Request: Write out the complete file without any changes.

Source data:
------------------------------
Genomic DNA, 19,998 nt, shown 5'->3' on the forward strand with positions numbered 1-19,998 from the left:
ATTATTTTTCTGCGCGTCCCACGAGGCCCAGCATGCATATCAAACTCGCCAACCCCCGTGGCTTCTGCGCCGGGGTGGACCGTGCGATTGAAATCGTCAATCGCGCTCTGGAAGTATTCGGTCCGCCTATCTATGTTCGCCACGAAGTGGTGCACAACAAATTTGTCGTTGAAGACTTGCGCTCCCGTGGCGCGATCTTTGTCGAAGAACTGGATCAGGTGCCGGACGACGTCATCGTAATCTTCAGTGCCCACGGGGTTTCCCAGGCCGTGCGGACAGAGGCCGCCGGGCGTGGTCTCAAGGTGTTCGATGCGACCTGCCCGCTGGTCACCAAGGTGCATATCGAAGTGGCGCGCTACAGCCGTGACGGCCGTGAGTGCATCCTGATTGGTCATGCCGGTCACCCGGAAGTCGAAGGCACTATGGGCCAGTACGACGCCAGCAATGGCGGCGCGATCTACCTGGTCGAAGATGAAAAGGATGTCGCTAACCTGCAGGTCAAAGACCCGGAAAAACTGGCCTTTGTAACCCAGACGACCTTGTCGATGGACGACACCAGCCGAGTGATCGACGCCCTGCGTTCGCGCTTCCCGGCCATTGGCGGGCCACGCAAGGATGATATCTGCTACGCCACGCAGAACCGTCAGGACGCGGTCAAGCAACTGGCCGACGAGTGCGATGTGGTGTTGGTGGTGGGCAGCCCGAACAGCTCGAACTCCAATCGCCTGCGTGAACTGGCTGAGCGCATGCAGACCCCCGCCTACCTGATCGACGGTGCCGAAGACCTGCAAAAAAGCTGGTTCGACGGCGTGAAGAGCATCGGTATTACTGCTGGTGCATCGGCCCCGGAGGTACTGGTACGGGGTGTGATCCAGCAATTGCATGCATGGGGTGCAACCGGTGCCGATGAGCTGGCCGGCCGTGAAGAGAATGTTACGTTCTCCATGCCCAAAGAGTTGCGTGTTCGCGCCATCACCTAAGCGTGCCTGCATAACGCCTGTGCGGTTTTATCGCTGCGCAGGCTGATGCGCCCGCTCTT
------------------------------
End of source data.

Genomic DNA, 19,998 nt, shown 5'->3' on the forward strand with positions numbered 1-19,998 from the left:
ATTATTTTTCTGCGCGTCCCACGAGGCCCAGCATGCATATCAAACTCGCCAACCCCCGTGGCTTCTGCGCCGGGGTGGACCGTGCGATTGAAATCGTCAATCGCGCTCTGGAAGTATTCGGTCCGCCTATCTATGTTCGCCACGAAGTGGTGCACAACAAATTTGTCGTTGAAGACTTGCGCTCCCGTGGCGCGATCTTTGTCGAAGAACTGGATCAGGTGCCGGACGACGTCATCGTAATCTTCAGTGCCCACGGGGTTTCCCAGGCCGTGCGGACAGAGGCCGCCGGGCGTGGTCTCAAGGTGTTCGATGCGACCTGCCCGCTGGTCACCAAGGTGCATATCGAAGTGGCGCGCTACAGCCGTGACGGCCGTGAGTGCATCCTGATTGGTCATGCCGGTCACCCGGAAGTCGAAGGCACTATGGGCCAGTACGACGCCAGCAATGGCGGCGCGATCTACCTGGTCGAAGATGAAAAGGATGTCGCTAACCTGCAGGTCAAAGACCCGGAAAAACTGGCCTTTGTAACCCAGACGACCTTGTCGATGGACGACACCAGCCGAGTGATCGACGCCCTGCGTTCGCGCTTCCCGGCCATTGGCGGGCCACGCAAGGATGATATCTGCTACGCCACGCAGAACCGTCAGGACGCGGTCAAGCAACTGGCCGACGAGTGCGATGTGGTGTTGGTGGTGGGCAGCCCGAACAGCTCGAACTCCAATCGCCTGCGTGAACTGGCTGAGCGCATGCAGACCCCCGCCTACCTGATCGACGGTGCCGAAGACCTGCAAAAAAGCTGGTTCGACGGCGTGAAGAGCATCGGTATTACTGCTGGTGCATCGGCCCCGGAGGTACTGGTACGGGGTGTGATCCAGCAATTGCATGCATGGGGTGCAACCGGTGCCGATGAGCTGGCCGGCCGTGAAGAGAATGTTACGTTCTCCATGCCCAAAGAGTTGCGTGTTCGCGCCATCACCTAAGCGTGCCTGCATAACGCCTGTGCGGTTTTATCGCTGCGCAGGCTGATGCGCCCGCTCTT